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  1. #21
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    All C41 times are normal for the C41 respective solutions.

    The bleach bath is about 5 minutes and the clear is about 1 - 2 minutes.

    All washes are at least 2 minutes but as much as 5 minutes.

    It depends on process method, drum, tank tray etc.....

    PE

  2. #22

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    Top-Cat

    There is a C41 group on Flickr, that may be able to help you.
    Here is a link to a discussion about developing C41 in B&W developer.

    http://www.flickr.com/groups/ishootf...%26w+chemistry

    A second discussion on using diafine.

    http://www.flickr.com/groups/blackan...7600017838303/
    Last edited by alapin; 05-19-2009 at 06:02 PM. Click to view previous post history.

  3. #23

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    Quote Originally Posted by 2F/2F View Post
    First of all, what is it that you want to achieve and why?

    Have you considered trying a black and white film in a black and white developer or a C-41 black and white film in C-41 in order to get what you want? What is it that you want?
    Just for experimentation, and because I'm cheap.
    It seems like everything is so much more readily available in the US, here in Norway I can't get anything, not even C-41 chemistry, and the lab won't even let me cross process slides in C-41 because it exhausts the chemicals. Only a few stores sell B&W film, which costs three times as much as color film.

  4. #24
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    That is a myth used to get out of cross processing. E6 films in C41 don't exhaust the solutions any more than an equivalent amount of C41 film.

    PE

  5. #25

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    Quote Originally Posted by Top-Cat View Post
    Just for experimentation, and because I'm cheap.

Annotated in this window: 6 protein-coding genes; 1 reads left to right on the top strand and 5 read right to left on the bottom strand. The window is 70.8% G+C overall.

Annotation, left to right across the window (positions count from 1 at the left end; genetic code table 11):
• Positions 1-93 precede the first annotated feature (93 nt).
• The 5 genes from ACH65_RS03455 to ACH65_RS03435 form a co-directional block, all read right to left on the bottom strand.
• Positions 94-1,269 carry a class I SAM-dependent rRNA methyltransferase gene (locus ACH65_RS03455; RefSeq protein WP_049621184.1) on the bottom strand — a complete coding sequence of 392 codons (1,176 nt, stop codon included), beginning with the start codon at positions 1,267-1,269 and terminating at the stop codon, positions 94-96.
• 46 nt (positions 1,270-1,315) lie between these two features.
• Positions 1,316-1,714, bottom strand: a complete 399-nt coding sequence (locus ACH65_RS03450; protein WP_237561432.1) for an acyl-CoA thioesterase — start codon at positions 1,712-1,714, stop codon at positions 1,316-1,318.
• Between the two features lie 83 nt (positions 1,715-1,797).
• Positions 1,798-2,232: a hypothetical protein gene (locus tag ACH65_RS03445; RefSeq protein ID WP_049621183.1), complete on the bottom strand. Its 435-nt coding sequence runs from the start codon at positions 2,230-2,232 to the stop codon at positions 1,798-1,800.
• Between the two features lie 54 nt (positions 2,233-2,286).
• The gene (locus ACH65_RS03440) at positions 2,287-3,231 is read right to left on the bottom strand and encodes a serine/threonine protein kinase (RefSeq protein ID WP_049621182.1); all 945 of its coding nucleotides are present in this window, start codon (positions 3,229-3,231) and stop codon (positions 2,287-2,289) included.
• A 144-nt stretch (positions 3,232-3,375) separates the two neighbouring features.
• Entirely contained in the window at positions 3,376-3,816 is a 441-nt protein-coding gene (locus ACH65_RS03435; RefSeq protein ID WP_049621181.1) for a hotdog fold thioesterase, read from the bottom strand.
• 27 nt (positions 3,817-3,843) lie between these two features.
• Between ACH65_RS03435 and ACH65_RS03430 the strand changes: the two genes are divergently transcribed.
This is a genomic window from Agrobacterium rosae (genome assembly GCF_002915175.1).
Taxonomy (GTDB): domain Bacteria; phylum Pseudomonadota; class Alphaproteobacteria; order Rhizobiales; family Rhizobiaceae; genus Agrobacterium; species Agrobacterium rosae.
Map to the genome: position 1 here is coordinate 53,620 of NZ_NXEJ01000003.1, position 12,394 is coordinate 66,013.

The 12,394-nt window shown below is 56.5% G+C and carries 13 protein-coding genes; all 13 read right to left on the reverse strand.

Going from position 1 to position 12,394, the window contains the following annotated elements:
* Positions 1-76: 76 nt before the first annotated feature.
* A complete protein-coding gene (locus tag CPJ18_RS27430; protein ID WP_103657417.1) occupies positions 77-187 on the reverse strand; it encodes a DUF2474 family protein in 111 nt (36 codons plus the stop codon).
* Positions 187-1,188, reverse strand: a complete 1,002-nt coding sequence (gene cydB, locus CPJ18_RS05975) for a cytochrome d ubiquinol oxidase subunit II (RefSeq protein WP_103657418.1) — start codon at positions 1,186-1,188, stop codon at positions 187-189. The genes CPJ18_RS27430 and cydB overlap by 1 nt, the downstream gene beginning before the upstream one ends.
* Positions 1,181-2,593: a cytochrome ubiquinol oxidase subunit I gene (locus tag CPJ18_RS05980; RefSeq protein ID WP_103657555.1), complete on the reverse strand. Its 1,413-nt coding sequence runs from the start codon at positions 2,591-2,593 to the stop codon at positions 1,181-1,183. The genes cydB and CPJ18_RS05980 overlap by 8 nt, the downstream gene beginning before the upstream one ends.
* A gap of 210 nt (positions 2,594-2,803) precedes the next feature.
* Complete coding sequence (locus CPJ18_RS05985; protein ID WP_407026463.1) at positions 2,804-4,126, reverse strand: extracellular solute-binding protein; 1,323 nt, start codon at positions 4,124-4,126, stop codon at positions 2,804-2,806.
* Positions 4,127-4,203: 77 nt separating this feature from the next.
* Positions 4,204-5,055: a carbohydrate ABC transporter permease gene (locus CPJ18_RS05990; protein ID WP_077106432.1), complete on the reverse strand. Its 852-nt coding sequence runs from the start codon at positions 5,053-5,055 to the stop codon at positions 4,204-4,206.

It seems like everything is so much more readily available in the US, here in Norway I can't get anything, not even C-41 chemistry, and the lab won't even let me cross process slides in C-41 because it exhausts the chemicals. Only a few stores sell B&W film, which costs three times as much as color film.
    Your lab is ignorant of the truth of this matter, or just lying. You should ask your lab's manager to take a look at Kodak data sheet CIS-184: http://www.kodak.com/global/en/profe...184/cis184.pdf. It talks about doing C-41 film in E-6 chemicals, but it may soften them up. E-6 film in a C-41 process is even "safer", based on my own developing results, though I can't seem to find any online Kodak documentation to prove it. I don't replenish when I do C-41, so I have a 60 roll capacity. I have done two dozen rolls in a gallon of chemistry cross processed, and the rest normal. There weren't any problems at all with the normal C-41. I have processed C-41 and E-6 films in the same tank and nothing bad happened.

    If it is that much of a problem, you can consider getting your stuff via mail from Freestyle, or whatever the European version of Freestyle is. (Fotoimpex???)

    Good luck!
    Last edited by 2F/2F; 05-20-2009 at 10:07 AM. Click to view previous post history.
    2F/2F

    "Truth and love are my law and worship. Form and conscience are my manifestation and guide. Nature and peace are my shelter and companions. Order is my attitude. Beauty and perfection are my attack."

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  6. #26

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    Quote Originally Posted by 2F/2F View Post
    Your lab is ignorant of the truth of this matter, or just lying. You should ask your lab's manager to take a look at Kodak data sheet CIS-184: http://www.kodak.com/global/en/profe...184/cis184.pdf. It talks about doing C-41 film in E-6 chemicals, but it may soften them up. E-6 film in a C-41 process is even "safer", based on my own developing results, though I can't seem to find any online Kodak documentation to prove it. I don't replenish when I do C-41, so I have a 60 roll capacity. I have done two dozen rolls in a gallon of chemistry cross processed, and the rest normal. There weren't any problems at all with the normal C-41. I have processed C-41 and E-6 films in the same tank and nothing bad happened.

    If it is that much of a problem, you can consider getting your stuff via mail from Freestyle, or whatever the European version of Freestyle is. (Fotoimpex???)

    Good luck!
    Thanks.

    I had a suspicion that the guy was just being an a**hole, since the people I bought the slide film from actually mentioned having it cross-processed there as an alternative (which was why I bought the film in the first place, since it seemed like a fun experiment).
    As much as I like living here, there's just some people over here who seem to have such backwards attitudes to these sort of things, there's not much room for the type of work ethic and experimentation you seem to have over there (like C-41 chemistry, alien bees and all sorts of do it yourself tools you seem to have over there).

    I think I might just stick to regular black and white film for a while, I just learned a bit on how to get higher contrast in processing and am very impressed by how little grain regular ISO 400 film has.

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